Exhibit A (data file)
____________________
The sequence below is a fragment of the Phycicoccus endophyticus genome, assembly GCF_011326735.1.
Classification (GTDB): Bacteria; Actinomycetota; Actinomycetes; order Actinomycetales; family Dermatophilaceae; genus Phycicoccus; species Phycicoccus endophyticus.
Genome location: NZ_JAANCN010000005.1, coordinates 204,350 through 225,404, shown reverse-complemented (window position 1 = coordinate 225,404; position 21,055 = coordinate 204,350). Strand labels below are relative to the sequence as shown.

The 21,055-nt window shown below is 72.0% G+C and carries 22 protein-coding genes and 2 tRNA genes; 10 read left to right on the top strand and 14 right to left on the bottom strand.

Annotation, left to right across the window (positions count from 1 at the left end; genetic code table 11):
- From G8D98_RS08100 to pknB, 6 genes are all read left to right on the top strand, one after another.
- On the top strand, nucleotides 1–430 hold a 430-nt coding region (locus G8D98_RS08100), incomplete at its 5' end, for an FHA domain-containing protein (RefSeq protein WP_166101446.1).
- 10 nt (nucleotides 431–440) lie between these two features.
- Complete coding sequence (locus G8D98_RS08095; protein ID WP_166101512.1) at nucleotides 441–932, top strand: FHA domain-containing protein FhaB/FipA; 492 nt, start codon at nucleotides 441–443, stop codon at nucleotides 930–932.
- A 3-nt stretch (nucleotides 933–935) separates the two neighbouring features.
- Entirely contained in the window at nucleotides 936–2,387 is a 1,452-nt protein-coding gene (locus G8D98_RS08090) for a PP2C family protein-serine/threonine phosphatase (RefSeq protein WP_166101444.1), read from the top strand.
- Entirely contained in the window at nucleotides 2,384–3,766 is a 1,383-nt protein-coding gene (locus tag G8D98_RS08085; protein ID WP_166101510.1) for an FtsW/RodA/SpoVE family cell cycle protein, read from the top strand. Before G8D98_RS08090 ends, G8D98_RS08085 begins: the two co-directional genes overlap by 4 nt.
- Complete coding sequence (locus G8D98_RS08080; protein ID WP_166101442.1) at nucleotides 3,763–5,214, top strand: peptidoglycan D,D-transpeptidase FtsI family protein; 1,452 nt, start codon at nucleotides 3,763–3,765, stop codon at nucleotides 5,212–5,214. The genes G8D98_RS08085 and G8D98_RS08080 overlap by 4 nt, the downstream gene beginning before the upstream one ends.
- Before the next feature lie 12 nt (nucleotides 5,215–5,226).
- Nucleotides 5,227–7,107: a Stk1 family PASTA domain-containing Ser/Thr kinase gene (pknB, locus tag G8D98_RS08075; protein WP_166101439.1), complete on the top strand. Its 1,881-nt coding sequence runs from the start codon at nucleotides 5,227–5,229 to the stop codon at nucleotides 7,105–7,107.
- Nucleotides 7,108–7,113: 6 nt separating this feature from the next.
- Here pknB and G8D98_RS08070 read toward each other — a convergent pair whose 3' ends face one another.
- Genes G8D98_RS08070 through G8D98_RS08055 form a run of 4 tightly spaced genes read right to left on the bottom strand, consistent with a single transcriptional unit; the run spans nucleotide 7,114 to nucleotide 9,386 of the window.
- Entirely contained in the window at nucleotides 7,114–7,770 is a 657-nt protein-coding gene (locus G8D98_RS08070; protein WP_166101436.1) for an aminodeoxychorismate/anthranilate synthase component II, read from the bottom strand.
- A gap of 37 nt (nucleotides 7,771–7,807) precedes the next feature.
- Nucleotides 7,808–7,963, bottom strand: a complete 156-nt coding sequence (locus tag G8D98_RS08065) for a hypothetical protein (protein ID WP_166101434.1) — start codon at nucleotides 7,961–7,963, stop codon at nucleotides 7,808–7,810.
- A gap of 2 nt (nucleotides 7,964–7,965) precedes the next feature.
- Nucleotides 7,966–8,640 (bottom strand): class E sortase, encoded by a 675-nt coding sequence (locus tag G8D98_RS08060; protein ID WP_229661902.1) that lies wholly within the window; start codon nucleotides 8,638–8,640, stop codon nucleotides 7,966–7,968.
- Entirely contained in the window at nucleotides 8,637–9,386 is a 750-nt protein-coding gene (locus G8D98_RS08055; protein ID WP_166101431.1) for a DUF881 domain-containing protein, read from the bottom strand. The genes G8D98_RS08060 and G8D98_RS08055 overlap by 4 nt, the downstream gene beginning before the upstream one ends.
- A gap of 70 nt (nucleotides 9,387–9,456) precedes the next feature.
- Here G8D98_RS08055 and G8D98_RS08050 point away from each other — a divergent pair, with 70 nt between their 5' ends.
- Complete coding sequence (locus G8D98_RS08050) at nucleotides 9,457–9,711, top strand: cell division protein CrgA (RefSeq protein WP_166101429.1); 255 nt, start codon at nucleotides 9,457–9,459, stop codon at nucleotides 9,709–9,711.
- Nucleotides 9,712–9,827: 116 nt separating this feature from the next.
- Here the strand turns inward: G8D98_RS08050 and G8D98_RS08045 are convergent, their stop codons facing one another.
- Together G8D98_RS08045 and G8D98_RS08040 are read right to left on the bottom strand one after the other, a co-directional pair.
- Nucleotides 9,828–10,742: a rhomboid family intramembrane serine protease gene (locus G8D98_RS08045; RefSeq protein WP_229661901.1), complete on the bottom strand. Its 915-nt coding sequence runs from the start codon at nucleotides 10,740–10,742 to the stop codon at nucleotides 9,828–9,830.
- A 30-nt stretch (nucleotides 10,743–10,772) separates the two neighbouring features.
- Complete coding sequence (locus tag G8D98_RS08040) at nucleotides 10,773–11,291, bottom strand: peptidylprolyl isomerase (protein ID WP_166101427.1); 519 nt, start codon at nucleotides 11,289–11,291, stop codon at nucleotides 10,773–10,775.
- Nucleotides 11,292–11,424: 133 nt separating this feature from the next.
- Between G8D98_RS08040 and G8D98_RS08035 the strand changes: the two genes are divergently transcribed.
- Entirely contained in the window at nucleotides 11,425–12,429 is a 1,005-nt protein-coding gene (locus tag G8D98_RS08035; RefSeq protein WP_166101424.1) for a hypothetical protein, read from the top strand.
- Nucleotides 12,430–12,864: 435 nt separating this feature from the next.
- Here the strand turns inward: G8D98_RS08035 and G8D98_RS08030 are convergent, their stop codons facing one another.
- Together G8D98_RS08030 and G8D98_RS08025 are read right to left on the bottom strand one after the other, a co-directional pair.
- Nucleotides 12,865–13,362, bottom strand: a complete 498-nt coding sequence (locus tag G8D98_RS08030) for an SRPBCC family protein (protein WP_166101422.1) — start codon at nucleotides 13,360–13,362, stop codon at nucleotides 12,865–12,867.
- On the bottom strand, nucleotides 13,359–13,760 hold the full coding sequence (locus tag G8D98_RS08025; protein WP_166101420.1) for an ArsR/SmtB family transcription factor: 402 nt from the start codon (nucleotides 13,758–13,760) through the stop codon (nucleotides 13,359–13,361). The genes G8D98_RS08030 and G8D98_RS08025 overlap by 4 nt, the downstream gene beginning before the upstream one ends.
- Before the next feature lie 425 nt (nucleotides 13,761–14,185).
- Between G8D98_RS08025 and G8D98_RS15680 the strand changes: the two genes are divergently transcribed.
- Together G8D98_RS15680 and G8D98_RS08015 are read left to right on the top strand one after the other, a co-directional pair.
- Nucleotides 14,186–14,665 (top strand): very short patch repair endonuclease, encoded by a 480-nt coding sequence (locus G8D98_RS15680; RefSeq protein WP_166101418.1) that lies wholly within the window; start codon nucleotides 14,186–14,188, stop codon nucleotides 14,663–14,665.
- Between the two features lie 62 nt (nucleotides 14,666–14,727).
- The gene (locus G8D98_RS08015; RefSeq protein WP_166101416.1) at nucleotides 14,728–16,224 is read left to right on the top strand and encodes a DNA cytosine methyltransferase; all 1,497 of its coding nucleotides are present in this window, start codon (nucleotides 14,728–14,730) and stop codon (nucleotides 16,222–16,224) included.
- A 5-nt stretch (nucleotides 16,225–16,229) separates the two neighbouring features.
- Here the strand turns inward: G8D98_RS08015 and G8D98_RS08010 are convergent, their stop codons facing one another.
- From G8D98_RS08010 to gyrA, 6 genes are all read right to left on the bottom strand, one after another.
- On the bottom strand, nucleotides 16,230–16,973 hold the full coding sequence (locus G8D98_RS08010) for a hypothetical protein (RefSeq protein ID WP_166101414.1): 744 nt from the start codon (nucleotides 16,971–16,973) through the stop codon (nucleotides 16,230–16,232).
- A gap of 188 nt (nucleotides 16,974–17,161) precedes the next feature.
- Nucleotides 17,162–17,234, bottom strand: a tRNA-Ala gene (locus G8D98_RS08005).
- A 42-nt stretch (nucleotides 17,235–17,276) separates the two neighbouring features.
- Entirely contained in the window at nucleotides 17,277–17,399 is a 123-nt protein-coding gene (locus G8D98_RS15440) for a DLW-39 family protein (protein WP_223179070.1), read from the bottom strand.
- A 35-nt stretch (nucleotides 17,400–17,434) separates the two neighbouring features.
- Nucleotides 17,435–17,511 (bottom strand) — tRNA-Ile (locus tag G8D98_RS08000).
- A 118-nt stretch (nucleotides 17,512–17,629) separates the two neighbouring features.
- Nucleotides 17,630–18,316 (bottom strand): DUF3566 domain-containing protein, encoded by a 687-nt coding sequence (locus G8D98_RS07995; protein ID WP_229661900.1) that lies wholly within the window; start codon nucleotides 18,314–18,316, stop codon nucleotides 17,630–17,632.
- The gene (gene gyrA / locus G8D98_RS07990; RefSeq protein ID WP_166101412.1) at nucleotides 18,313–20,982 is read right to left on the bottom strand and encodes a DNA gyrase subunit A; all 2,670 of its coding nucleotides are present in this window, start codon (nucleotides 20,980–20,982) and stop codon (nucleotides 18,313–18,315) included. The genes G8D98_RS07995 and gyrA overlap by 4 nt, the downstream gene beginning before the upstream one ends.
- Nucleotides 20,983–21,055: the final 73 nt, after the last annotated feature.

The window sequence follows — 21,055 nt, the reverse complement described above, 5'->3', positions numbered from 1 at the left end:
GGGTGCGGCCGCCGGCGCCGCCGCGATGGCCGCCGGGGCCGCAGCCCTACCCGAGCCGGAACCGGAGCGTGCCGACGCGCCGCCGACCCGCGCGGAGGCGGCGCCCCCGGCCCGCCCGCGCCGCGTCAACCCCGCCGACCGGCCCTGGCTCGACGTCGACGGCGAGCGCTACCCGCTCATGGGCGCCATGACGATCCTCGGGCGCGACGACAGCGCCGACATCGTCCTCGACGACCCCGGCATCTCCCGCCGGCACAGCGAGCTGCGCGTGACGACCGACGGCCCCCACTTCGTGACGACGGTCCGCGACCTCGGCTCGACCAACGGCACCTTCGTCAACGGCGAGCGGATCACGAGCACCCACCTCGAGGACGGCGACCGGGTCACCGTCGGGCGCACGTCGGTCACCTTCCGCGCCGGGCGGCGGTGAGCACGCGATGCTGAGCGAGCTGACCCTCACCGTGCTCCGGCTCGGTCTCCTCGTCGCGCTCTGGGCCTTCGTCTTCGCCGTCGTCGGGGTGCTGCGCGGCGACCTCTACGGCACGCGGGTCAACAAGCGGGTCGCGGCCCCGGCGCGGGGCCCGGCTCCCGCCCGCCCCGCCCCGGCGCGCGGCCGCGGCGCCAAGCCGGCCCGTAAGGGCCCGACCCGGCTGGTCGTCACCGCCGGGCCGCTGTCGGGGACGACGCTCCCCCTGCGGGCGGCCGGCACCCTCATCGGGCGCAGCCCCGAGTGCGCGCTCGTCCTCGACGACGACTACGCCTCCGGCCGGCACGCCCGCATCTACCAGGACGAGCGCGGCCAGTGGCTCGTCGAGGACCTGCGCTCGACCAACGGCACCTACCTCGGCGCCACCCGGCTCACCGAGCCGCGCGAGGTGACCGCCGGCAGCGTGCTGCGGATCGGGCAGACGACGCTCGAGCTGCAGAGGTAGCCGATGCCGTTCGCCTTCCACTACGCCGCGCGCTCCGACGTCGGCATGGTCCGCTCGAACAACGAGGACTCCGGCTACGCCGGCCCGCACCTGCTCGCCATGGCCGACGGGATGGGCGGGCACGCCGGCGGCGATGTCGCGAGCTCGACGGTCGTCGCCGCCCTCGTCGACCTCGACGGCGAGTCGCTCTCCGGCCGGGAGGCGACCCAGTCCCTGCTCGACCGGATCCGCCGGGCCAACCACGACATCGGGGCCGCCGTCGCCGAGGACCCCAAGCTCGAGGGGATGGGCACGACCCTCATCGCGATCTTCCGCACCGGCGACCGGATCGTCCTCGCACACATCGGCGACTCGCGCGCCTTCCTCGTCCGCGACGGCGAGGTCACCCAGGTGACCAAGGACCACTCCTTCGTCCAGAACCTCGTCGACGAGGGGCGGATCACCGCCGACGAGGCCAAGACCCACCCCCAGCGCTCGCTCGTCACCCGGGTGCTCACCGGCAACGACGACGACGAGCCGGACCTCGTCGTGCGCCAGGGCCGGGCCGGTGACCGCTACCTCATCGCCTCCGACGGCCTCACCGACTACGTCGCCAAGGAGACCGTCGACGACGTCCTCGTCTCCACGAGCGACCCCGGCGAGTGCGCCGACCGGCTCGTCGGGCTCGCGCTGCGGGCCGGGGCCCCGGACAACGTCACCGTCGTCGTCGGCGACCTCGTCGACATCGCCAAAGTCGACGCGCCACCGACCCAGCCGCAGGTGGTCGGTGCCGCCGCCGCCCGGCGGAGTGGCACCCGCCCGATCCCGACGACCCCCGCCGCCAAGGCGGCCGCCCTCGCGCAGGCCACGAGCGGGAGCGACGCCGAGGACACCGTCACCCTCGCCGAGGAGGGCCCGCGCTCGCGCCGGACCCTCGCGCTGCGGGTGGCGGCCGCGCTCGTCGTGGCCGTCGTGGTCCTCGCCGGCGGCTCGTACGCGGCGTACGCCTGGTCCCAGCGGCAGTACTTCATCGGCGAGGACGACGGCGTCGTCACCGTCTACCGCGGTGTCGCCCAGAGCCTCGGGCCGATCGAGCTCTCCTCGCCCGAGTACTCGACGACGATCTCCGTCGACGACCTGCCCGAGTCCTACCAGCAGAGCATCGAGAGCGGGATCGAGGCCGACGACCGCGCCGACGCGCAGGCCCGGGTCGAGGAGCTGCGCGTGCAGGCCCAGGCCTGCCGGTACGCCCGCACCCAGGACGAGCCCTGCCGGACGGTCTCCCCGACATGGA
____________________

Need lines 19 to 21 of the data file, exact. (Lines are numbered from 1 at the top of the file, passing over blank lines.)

- Entirely contained in the window at nucleotides 7,114–7,770 is a 657-nt protein-coding gene (locus G8D98_RS08070; protein WP_166101436.1) for an aminodeoxychorismate/anthranilate synthase component II, read from the bottom strand.
- A gap of 37 nt (nucleotides 7,771–7,807) precedes the next feature.
- Nucleotides 7,808–7,963, bottom strand: a complete 156-nt coding sequence (locus tag G8D98_RS08065) for a hypothetical protein (protein ID WP_166101434.1) — start codon at nucleotides 7,961–7,963, stop codon at nucleotides 7,808–7,810.